Watering Spring and summer seedings will benefit greatly from regular watering during the first four to six weeks after planting. This encourages higher germination and seedling survival. Water after six weeks only if prolonged dry periods occur. Always water in the early morning. Watering during the day is often ineffective and wasteful. Watering in the afternoon and evening encourages high moisture levels at the soil surface and can lead to seedling loss due to fungal attack. Water every other day for 15 minutes to half an hour, or just enough to keep the soil moist. Overwatering can be harmful, especially on heavy clay soils that retain moisture.

Nurse Crops such as annual rye, annual flax, oats, etc, can help suppress weed growth without harming desirable seedlings. When planted at the recommended rates, these annual "nurse plants" grow rapidly without competing with the wildflowers and grasses. Nurse crops occupy the "ecological niche" that would otherwise be taken by annual weeds, thus reducing weed growth. Nurse crops generally do not re-seed themselves.

Selected Nurse Crops Seeding Rates

Spring Plantings

Fall Plantings

Oats: 64 lbs./acre (2 bushels/acre) 128 lbs./acre
Annual Rye: 5 lbs./acre 15 lbs./acre
Annual Flax: 10 lbs./acre N/A

Warning! Never use agricultural grain or perennial rye as a nurse crop. Studies have shown that grain rye produces chemicals in its roots that suppress the germination of other plants. For this reason, grain rye should not be used as a nurse crop, nor as a soil organic matter builder prior to planting, as the chemicals are believed to remain in the soil well after the plants have been plowed under.

Weed Control -Very Important!

First Year: Perennial wildflowers and grasses grow slowly, and weeds will likely grow much faster in the first two years. Weeds can be controlled by keeping them mowed back to a height of 4 - 6 inches the first year. Most native wildflowers and grasses will not grow taller than 6 inches in their first year when seeded and will not be damaged by mowing. Keeping weeds cut back in the first year also prevents production of more weed seeds that could cause problems in the second year. Mowing back weeds on a regular basis in the first year of establishment is one of the most critical steps in the success of your wildflower planting. Do not fail to keep weeds in check! A flail-type mower works best, as it chops up the weeds so they can dry out rapidly. Rotary mowers and sickle bar mowers are not recommended: they do not chop up the weeds and can smother your seedlings. String trimmers or "Weed-Eaters" are excellent for cutting back weeds on smaller plantings of an acre or less. These devices gently lay the cut material down on top of the cut stems where it will dry out rapidly and not smother your seedlings. Weeds should be cut back in the first year when they have reached a height of 8-12 inches. Do not allow the weeds to get taller than this before cutting. Tall weeds will shade out your seedlings, and the large quantities of weedy material that will eventually have to be cut back can smother the small seedlings. Expect to mow weeds about once a month in the first year. The actual mowing frequency will depend upon rainfall in any given year, and the actual weed density and height. Nurse crops can often reduce or eliminate the need for cutting back weeds in the first year.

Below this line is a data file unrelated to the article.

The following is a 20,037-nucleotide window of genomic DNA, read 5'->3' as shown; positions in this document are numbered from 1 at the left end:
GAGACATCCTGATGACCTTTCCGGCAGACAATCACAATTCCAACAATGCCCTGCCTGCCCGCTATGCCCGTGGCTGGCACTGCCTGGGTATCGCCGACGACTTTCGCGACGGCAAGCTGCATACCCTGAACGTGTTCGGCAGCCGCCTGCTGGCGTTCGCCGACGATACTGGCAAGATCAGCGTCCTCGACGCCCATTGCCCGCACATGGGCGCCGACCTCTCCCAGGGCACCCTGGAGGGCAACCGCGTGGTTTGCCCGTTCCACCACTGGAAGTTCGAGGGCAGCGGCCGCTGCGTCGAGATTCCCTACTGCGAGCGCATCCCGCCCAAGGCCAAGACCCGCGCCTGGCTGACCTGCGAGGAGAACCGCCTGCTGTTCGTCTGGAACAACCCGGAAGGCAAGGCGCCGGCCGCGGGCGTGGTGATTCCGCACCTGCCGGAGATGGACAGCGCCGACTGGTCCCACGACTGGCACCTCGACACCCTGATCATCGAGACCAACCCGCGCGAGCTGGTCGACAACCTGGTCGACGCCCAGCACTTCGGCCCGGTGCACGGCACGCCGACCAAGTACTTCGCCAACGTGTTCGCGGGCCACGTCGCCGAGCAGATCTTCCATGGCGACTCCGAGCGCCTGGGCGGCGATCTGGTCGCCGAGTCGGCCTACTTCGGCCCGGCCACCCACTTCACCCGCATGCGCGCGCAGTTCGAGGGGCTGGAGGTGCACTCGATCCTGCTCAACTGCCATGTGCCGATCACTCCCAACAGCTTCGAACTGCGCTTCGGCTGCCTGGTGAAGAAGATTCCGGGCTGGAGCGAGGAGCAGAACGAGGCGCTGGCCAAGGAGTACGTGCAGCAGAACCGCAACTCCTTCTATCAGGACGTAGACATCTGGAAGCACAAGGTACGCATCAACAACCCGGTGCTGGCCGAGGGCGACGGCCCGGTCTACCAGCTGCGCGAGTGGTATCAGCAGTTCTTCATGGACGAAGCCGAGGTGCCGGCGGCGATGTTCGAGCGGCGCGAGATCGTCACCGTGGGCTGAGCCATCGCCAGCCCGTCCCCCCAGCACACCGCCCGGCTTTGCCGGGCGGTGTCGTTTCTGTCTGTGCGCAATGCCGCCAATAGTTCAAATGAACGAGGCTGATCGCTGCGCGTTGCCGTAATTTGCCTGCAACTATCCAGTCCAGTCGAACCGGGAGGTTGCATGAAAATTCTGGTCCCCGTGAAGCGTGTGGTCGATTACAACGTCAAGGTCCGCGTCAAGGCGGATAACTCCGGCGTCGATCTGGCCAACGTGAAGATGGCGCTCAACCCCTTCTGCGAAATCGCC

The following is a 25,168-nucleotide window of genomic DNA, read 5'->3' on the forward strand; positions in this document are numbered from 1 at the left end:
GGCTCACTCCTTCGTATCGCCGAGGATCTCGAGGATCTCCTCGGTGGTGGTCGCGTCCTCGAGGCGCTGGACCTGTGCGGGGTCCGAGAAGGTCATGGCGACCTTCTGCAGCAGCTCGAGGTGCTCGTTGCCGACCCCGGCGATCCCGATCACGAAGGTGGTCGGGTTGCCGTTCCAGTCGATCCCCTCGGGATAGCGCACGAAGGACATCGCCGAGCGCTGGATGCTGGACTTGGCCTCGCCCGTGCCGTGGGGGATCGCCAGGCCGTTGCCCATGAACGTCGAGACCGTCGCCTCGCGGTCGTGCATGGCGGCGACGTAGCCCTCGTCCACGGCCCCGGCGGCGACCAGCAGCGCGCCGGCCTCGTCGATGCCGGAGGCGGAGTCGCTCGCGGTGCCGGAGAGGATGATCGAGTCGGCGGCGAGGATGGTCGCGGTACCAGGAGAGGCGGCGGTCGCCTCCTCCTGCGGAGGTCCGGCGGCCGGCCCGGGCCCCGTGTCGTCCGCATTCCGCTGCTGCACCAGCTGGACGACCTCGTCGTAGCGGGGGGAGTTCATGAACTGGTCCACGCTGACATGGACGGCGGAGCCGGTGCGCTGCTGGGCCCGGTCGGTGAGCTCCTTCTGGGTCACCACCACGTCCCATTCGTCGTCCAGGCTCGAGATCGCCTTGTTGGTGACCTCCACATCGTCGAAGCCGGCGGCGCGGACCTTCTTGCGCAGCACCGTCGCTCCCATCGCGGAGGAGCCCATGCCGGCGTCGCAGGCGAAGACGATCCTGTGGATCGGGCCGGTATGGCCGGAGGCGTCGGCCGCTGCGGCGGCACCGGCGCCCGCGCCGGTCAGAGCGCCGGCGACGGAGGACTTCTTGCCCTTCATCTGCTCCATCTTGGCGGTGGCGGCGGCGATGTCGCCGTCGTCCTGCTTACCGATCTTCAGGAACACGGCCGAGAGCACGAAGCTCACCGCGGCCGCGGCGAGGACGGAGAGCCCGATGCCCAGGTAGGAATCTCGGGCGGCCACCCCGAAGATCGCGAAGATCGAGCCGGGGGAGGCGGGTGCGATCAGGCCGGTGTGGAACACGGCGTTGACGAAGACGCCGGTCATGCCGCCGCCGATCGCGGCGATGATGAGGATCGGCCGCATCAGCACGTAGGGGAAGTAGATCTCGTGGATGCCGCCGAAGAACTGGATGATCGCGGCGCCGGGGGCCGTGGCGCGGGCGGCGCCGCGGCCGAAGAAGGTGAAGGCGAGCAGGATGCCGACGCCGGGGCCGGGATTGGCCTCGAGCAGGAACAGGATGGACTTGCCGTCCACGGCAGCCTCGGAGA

However, if weeds become thick by mid-summer they should be cut back, along with the nurse crop. If weeds are thin, cut when in bloom, before they set seed.

At the end of the first season, do not mow down the year's growth. Leave it to help protect the young plants over the winter. The plant litter and the snow that it catches insulates the soil from rapid changes in soil temperatures, which can cause plant losses due to frost heaving.